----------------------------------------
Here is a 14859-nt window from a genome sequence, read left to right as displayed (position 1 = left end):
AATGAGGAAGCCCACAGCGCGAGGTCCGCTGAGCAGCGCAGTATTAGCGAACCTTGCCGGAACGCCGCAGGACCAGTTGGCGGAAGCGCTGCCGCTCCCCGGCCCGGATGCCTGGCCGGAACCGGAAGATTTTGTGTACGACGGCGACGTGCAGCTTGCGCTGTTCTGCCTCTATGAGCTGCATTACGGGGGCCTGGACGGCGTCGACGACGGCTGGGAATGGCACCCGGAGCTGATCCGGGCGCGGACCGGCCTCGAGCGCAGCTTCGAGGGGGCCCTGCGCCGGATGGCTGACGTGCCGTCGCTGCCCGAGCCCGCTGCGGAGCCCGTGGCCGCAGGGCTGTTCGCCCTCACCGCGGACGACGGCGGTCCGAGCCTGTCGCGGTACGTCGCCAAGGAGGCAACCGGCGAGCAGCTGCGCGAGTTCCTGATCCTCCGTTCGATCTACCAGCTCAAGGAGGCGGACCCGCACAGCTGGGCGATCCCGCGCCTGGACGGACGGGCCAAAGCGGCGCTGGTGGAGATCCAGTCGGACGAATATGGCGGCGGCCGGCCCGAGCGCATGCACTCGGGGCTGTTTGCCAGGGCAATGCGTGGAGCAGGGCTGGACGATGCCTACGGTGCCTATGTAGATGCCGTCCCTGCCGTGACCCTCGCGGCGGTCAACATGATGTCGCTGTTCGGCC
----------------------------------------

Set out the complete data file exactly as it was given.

Here is a 14859-nt window from a genome sequence, read left to right as displayed (position 1 = left end):
AATGAGGAAGCCCACAGCGCGAGGTCCGCTGAGCAGCGCAGTATTAGCGAACCTTGCCGGAACGCCGCAGGACCAGTTGGCGGAAGCGCTGCCGCTCCCCGGCCCGGATGCCTGGCCGGAACCGGAAGATTTTGTGTACGACGGCGACGTGCAGCTTGCGCTGTTCTGCCTCTATGAGCTGCATTACGGGGGCCTGGACGGCGTCGACGACGGCTGGGAATGGCACCCGGAGCTGATCCGGGCGCGGACCGGCCTCGAGCGCAGCTTCGAGGGGGCCCTGCGCCGGATGGCTGACGTGCCGTCGCTGCCCGAGCCCGCTGCGGAGCCCGTGGCCGCAGGGCTGTTCGCCCTCACCGCGGACGACGGCGGTCCGAGCCTGTCGCGGTACGTCGCCAAGGAGGCAACCGGCGAGCAGCTGCGCGAGTTCCTGATCCTCCGTTCGATCTACCAGCTCAAGGAGGCGGACCCGCACAGCTGGGCGATCCCGCGCCTGGACGGACGGGCCAAAGCGGCGCTGGTGGAGATCCAGTCGGACGAATATGGCGGCGGCCGGCCCGAGCGCATGCACTCGGGGCTGTTTGCCAGGGCAATGCGTGGAGCAGGGCTGGACGATGCCTACGGTGCCTATGTAGATGCCGTCCCTGCCGTGACCCTCGCGGCGGTCAACATGATGTCGCTGTTCGGCC